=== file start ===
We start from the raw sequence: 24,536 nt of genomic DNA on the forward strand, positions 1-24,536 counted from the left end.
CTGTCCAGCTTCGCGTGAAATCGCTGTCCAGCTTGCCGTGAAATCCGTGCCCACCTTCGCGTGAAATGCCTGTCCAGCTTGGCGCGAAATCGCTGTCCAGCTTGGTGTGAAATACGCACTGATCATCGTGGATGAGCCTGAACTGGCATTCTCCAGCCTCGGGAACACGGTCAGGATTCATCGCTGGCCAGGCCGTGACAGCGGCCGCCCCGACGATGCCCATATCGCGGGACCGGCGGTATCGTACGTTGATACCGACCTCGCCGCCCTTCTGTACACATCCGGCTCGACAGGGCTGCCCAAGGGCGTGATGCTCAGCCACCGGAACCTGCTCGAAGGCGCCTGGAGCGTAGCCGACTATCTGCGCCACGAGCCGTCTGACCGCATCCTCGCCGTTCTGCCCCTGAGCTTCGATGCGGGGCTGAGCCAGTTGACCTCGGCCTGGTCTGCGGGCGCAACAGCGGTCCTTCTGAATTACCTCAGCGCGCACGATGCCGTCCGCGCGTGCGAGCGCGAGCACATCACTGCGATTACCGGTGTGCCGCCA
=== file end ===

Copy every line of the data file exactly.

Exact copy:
We start from the raw sequence: 24,536 nt of genomic DNA on the forward strand, positions 1-24,536 counted from the left end.
CTGTCCAGCTTCGCGTGAAATCGCTGTCCAGCTTGCCGTGAAATCCGTGCCCACCTTCGCGTGAAATGCCTGTCCAGCTTGGCGCGAAATCGCTGTCCAGCTTGGTGTGAAATACGCACTGATCATCGTGGATGAGCCTGAACTGGCATTCTCCAGCCTCGGGAACACGGTCAGGATTCATCGCTGGCCAGGCCGTGACAGCGGCCGCCCCGACGATGCCCATATCGCGGGACCGGCGGTATCGTACGTTGATACCGACCTCGCCGCCCTTCTGTACACATCCGGCTCGACAGGGCTGCCCAAGGGCGTGATGCTCAGCCACCGGAACCTGCTCGAAGGCGCCTGGAGCGTAGCCGACTATCTGCGCCACGAGCCGTCTGACCGCATCCTCGCCGTTCTGCCCCTGAGCTTCGATGCGGGGCTGAGCCAGTTGACCTCGGCCTGGTCTGCGGGCGCAACAGCGGTCCTTCTGAATTACCTCAGCGCGCACGATGCCGTCCGCGCGTGCGAGCGCGAGCACATCACTGCGATTACCGGTGTGCCGCCA